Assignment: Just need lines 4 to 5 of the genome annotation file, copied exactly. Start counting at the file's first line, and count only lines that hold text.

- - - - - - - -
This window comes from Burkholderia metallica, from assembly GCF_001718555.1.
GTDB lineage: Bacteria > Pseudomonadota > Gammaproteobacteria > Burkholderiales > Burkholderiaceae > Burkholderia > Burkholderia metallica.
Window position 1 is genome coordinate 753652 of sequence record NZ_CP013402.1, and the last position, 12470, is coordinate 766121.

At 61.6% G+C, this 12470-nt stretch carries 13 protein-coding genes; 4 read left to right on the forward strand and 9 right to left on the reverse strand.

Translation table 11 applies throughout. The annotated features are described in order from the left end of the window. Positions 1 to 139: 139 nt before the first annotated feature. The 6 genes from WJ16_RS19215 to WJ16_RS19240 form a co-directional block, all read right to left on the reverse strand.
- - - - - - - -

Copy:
At 61.6% G+C, this 12470-nt stretch carries 13 protein-coding genes; 4 read left to right on the forward strand and 9 right to left on the reverse strand.

Translation table 11 applies throughout. The annotated features are described in order from the left end of the window. Positions 1 to 139: 139 nt before the first annotated feature. The 6 genes from WJ16_RS19215 to WJ16_RS19240 form a co-directional block, all read right to left on the reverse strand.